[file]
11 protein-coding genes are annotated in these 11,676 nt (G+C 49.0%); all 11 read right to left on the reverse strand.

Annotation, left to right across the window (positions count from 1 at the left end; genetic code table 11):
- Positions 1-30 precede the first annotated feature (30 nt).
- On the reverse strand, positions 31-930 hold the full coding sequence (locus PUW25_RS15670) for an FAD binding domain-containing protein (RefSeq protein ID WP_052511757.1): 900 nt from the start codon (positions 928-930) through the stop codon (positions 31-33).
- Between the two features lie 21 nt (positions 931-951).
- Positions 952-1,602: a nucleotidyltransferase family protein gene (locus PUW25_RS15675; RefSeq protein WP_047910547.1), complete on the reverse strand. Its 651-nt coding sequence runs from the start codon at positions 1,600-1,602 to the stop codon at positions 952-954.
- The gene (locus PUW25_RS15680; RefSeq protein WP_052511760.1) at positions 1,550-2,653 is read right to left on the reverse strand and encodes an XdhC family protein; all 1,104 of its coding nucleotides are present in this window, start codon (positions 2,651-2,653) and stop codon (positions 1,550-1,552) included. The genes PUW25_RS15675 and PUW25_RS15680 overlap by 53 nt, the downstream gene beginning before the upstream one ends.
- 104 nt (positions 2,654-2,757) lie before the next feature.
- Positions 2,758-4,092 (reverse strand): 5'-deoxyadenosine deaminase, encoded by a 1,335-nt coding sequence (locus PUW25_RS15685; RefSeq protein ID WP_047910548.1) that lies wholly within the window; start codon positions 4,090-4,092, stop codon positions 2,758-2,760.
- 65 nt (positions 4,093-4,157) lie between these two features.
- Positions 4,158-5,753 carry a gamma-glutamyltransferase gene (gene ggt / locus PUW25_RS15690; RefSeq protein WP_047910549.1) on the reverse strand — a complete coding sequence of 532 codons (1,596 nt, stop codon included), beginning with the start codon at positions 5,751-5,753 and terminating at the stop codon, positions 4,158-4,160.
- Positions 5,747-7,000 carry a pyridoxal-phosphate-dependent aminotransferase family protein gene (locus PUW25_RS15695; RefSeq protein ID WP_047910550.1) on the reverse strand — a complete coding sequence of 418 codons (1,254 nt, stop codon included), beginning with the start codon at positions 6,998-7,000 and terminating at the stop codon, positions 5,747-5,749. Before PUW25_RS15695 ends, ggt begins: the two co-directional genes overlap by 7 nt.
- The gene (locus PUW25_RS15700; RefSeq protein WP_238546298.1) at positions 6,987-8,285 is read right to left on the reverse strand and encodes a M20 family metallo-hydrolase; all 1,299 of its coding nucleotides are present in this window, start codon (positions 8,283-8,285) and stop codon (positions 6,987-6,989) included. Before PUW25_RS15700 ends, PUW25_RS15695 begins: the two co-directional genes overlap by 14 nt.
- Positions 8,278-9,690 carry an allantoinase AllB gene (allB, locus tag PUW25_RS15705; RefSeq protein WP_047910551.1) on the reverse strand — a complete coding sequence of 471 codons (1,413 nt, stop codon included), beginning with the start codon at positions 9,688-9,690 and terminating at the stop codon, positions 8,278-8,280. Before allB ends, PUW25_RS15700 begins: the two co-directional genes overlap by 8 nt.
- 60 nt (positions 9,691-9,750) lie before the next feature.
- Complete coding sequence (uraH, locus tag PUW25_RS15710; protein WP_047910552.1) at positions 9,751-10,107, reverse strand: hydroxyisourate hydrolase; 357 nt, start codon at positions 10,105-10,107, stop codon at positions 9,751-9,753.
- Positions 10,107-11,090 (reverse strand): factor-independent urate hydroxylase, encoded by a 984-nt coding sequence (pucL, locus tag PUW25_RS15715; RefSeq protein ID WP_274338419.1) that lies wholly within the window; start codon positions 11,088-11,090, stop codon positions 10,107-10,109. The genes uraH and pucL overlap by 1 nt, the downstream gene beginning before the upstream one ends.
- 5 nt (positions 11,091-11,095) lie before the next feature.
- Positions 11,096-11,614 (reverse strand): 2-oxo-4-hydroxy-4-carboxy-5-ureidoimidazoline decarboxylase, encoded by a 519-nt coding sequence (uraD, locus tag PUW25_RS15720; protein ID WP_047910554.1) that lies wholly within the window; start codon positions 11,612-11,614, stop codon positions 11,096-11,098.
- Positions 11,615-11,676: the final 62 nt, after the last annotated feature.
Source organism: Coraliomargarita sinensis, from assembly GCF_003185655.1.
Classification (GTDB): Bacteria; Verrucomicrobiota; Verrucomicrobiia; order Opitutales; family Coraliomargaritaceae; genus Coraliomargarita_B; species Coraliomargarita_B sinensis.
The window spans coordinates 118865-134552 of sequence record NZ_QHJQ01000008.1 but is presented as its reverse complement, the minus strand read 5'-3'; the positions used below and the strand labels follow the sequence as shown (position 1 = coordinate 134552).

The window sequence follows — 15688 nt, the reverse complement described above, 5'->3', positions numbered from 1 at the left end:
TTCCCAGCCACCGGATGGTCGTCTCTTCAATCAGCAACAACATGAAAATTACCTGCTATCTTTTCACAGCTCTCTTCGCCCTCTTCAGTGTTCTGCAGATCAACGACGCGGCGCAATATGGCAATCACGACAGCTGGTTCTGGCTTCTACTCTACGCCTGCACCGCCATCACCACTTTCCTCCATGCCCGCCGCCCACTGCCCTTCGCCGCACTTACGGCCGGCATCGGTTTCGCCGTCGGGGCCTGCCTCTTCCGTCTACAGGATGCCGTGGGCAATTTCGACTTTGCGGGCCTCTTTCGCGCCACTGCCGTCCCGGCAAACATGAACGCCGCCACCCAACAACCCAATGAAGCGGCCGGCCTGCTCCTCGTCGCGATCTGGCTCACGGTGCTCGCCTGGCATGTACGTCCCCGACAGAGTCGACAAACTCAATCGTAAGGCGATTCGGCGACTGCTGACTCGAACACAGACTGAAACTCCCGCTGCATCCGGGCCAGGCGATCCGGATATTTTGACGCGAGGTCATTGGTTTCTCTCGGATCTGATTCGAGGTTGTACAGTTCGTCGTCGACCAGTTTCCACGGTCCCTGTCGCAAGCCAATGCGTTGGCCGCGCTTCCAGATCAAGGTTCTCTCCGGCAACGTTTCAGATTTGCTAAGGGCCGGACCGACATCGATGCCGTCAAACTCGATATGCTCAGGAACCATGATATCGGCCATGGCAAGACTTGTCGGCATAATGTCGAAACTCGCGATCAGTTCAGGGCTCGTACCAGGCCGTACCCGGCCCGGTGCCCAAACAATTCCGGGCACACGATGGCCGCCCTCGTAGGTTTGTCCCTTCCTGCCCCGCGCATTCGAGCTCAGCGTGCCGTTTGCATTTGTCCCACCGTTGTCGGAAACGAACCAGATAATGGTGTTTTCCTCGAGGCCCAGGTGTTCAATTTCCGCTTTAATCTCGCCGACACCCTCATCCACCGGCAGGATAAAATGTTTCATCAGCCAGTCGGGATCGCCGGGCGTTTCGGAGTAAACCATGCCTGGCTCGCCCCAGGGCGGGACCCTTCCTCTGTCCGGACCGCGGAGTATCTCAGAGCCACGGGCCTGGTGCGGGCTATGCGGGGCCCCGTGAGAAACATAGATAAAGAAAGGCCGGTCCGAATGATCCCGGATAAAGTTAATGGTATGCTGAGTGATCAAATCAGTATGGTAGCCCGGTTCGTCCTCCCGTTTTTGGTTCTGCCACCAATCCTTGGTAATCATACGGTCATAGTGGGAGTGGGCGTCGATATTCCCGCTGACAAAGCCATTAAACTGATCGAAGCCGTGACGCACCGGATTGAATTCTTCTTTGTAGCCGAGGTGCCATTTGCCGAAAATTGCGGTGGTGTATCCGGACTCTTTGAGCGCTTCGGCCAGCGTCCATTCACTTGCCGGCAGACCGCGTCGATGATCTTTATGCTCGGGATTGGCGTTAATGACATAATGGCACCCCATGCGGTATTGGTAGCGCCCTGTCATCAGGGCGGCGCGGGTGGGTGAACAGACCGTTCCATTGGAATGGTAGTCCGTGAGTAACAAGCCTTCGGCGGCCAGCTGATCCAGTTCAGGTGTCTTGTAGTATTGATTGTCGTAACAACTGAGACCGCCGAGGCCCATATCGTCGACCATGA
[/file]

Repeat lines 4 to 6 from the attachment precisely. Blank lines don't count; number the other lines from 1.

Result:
- On the reverse strand, positions 31-930 hold the full coding sequence (locus PUW25_RS15670) for an FAD binding domain-containing protein (RefSeq protein ID WP_052511757.1): 900 nt from the start codon (positions 928-930) through the stop codon (positions 31-33).
- Between the two features lie 21 nt (positions 931-951).
- Positions 952-1,602: a nucleotidyltransferase family protein gene (locus PUW25_RS15675; RefSeq protein WP_047910547.1), complete on the reverse strand. Its 651-nt coding sequence runs from the start codon at positions 1,600-1,602 to the stop codon at positions 952-954.